- When a task is failed, the task sends this message to the TaskRunnerListenerImpl via RPC. This message is transformed to a TaskFatalErrorEvent which is also passed to the QueryUnitAttempt instance corresponding to the identifier included in the fatal message.
A sequence diagram of statusUpdate, done, and fatal messages
A sequence diagram of getTask message
Tajo Cluster Architecture
A single Tajo cluster consists of the main components as follows:
- TajoMaster (1 <= N)
- TajoWorker (1 <= N)
TajoMaster is responsible for coordinating a number of TajoWorkers and provides a client services. TajoWorker actually processes data. As the number of TajoWorkers increases, the processing capacity will increase linearly. The detailed description are as follows:
TajoMaster has three sub components:
QueryCoordinator: decides whether each query should be executed in a distributed way or be executed immediately in TajoMaster. If a query needs distributed execution, QueryCooordinator enqueues the query into query scheduler. If required cluster resources become available, the query scheduler will start queries. QueryCoordinator forwards a starting query to an arbitrary worker, and then the worker creates a QueryMasterTask instance which will controls and coordinates multiple stages and lots of tasks which will be executed across a number of nodes.
Resource Tracker: manages membership of cluster nodes. It detects a joining node to a Tajo cluster and leaving a node from a Tajo cluster. Resource Tracker receives heartbeat messages of them periodically, and maintains resources and healthy status of nodes via heartbeat messages. If some node is outage, Resource Tracker is responsible for notifying its node failure to QueryCoordinator. Then, QueryCoordinator will decide how to deal with the failure depending on the failure cases.
Client Service Provider: provides a set of remote APIs. Client Service Provider routes client API calls to proper QueryCoordinator or ResourceTracker.
Basically, one TajoMaster runs in a Tajo cluster, but in HA mode, two or more TajoMaster can run in a single Tajo cluster.
TajoWorker has two sub components:
NodeResourceManager: manages resource of worker node. It decides allocating requests to the node. if available resources is not enough, part of request can be rejected, and sends an accepted tasks to TaskManager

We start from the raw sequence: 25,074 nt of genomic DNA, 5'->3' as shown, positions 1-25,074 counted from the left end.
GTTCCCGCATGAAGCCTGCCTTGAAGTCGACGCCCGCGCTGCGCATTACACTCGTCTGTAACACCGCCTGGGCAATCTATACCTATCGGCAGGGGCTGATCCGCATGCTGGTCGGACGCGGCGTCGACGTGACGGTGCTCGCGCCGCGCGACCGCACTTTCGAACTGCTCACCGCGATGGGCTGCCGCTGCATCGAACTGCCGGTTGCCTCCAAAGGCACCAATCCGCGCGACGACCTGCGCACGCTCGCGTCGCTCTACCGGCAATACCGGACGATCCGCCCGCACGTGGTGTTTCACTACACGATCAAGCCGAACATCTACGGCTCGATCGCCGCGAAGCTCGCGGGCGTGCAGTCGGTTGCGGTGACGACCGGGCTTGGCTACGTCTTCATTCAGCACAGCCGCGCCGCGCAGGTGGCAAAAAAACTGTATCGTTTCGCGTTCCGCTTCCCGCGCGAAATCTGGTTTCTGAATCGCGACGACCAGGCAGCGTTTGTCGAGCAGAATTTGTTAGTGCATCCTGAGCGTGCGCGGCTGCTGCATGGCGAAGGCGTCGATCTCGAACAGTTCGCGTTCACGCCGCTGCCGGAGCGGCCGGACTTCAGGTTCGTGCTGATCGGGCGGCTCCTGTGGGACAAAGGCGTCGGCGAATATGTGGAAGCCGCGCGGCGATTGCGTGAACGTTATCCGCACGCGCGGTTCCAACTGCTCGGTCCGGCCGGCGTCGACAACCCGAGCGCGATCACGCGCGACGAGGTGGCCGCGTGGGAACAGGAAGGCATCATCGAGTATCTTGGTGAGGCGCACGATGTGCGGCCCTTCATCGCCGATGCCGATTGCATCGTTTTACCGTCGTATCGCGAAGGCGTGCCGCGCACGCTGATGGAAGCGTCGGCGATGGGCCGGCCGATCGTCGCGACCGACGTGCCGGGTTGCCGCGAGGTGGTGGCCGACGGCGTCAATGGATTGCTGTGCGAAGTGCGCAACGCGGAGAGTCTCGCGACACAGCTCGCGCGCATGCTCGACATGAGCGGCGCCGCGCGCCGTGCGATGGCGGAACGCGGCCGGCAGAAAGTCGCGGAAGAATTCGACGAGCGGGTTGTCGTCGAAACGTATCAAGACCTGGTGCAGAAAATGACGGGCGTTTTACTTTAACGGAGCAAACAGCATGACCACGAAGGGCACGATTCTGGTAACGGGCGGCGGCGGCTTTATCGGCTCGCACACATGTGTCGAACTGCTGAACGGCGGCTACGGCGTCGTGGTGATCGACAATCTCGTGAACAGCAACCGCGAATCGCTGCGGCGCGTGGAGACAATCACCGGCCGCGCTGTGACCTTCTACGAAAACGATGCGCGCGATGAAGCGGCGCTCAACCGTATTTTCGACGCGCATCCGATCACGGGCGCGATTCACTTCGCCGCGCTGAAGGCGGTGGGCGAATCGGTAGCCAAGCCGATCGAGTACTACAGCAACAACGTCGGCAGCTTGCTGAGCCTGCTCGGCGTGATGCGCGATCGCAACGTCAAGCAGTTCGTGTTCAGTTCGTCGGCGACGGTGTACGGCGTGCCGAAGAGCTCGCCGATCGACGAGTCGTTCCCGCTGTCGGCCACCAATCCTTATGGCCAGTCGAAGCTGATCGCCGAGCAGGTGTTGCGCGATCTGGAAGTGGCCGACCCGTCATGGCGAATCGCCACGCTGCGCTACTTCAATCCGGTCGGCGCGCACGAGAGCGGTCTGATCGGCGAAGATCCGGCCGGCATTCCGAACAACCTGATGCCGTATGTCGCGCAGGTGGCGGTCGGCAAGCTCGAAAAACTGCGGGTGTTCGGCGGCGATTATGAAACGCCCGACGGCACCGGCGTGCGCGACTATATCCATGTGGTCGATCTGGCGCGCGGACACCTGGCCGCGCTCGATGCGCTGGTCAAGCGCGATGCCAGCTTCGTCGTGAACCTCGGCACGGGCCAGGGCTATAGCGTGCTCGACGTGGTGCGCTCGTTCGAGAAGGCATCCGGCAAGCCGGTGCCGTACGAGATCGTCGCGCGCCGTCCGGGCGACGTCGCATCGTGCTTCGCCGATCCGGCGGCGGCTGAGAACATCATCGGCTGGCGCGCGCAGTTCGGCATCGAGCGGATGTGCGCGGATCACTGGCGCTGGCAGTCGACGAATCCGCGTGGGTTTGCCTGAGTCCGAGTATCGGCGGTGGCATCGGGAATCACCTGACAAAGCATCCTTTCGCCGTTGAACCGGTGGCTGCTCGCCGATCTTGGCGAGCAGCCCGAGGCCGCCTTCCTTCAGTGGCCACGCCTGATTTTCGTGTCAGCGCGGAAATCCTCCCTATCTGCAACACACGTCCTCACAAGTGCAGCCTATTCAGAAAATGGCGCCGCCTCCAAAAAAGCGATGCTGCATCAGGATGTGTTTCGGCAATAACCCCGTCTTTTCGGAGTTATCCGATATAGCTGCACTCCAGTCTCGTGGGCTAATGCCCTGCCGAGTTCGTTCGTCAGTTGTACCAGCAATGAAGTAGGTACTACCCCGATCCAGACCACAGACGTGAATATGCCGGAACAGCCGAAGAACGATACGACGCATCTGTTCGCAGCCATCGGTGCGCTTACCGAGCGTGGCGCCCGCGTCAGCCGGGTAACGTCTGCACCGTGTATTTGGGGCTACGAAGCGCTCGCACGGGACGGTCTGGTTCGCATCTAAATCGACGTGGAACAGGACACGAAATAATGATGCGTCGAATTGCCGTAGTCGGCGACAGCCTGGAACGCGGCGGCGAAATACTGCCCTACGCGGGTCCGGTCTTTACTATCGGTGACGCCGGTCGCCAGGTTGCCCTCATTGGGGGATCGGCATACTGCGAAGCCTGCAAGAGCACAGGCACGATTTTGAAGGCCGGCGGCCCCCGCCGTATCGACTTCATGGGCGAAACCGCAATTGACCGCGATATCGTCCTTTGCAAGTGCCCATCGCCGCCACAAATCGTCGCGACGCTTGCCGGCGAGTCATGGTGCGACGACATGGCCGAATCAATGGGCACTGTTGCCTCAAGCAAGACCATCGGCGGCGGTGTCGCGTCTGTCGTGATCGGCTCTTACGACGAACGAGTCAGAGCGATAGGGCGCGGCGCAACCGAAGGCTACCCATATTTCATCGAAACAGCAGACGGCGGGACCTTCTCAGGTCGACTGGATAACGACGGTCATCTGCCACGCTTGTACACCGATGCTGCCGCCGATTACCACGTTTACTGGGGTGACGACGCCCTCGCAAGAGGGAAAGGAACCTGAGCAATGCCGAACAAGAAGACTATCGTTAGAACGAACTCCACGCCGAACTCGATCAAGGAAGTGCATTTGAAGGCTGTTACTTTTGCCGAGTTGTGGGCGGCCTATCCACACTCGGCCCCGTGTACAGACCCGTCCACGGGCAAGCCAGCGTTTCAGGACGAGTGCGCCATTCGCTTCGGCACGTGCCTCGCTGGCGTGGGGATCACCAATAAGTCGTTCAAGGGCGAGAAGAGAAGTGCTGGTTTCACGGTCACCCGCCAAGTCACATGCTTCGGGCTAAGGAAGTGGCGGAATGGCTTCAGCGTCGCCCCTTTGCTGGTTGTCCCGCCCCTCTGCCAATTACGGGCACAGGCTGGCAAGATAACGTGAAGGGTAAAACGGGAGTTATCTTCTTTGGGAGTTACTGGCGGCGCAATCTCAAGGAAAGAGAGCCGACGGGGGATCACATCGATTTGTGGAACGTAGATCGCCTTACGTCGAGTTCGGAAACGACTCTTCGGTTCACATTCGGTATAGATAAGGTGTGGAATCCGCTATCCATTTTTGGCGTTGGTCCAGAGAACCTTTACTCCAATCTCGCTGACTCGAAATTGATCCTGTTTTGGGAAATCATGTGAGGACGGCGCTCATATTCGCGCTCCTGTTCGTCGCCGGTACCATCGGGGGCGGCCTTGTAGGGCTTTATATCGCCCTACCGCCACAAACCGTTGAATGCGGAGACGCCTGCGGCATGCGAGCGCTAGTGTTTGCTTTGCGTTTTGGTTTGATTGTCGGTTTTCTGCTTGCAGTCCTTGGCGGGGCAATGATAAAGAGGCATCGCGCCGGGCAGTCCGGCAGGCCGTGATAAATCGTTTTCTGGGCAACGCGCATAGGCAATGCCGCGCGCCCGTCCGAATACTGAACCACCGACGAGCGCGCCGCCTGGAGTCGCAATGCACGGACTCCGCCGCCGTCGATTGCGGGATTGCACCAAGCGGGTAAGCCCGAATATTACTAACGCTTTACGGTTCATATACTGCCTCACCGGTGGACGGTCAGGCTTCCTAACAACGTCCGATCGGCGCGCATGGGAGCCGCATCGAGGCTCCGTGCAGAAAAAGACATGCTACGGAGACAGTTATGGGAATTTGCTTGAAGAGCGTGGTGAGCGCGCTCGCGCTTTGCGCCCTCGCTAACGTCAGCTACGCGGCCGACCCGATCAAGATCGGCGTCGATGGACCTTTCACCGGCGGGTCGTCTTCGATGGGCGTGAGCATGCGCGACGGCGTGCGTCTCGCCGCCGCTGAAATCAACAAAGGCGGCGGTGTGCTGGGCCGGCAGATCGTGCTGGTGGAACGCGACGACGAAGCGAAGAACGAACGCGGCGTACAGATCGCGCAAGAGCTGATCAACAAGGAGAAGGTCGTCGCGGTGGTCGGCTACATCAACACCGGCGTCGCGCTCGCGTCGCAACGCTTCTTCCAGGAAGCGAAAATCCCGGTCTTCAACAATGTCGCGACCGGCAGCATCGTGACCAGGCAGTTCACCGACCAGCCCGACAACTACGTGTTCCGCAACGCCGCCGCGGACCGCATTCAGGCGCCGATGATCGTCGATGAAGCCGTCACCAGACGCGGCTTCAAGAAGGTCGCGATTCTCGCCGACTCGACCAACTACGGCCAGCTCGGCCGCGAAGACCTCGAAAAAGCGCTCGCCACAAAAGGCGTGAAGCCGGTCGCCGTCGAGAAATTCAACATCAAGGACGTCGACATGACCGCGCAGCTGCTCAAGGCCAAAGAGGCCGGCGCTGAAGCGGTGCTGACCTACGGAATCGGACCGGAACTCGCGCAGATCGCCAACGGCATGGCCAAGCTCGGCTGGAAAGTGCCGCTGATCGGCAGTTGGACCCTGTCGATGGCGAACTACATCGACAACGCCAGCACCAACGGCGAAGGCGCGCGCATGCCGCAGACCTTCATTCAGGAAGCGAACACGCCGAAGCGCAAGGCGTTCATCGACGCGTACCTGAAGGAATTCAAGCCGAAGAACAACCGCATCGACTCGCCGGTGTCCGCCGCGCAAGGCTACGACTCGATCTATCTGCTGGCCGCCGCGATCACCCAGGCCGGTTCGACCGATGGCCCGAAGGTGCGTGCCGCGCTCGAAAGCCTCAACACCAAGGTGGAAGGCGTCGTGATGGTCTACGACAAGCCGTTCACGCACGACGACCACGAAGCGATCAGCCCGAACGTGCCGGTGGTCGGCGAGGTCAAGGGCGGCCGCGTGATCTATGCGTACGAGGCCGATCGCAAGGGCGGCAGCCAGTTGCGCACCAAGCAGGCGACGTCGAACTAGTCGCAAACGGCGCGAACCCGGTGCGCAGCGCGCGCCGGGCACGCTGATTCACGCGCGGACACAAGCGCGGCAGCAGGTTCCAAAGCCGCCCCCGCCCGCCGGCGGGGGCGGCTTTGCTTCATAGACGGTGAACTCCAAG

TaskManager: launches task to the TaskExecutor and It uses multiple threads equal to the number of cpu-cores. When a task is completed, TaskManager releases the allocated resource and NodeStatusUpdater sends node status with latest resource status to the ResourceTracker in TajoMaster
Tajo System Directory Hierarchy
The default system directory hierarchy is as follows:
[HDFS ROOT] | |-- tajo | | | |-- system | | |-- resource | | |-- system_conf.xml | |-- warehouse | |- [database A] | | |- [table a] | | |- [table b] | | | |- [database ..] | | | |- [database N] | |- [table x] | |- [table z] | |-- tmp |-- staging |- q_1378468137418_0001 | |- RESULT | |- q_1378468137418_0002 | |- RESULT | |- q_1378468137418_000N
- Tajo has a root directory (config key - ‘tajo.rootdir’)
- tajo.rootdir is configurable.
- tajo.rootdir contains a subdirectory ‘system’.
- system directory location is not configurable.
- system/resource directory contains ‘system_conf.xml’ which contains a global configuration used across a number of workers.
- It contains a subdirectory per table.
- If you execute CREATE TABLE statement, the table is stored in here as a subdirectory.
- It contains a temporary directory for each query.
- Each temporary directory has a query id as a directory name.
- For each query, query results are stored temporarily in here. But these results will be removed after a while.
- If a query is either CREATE TABLE or INSERT TABLE, the query result is moved to the warehouse directory.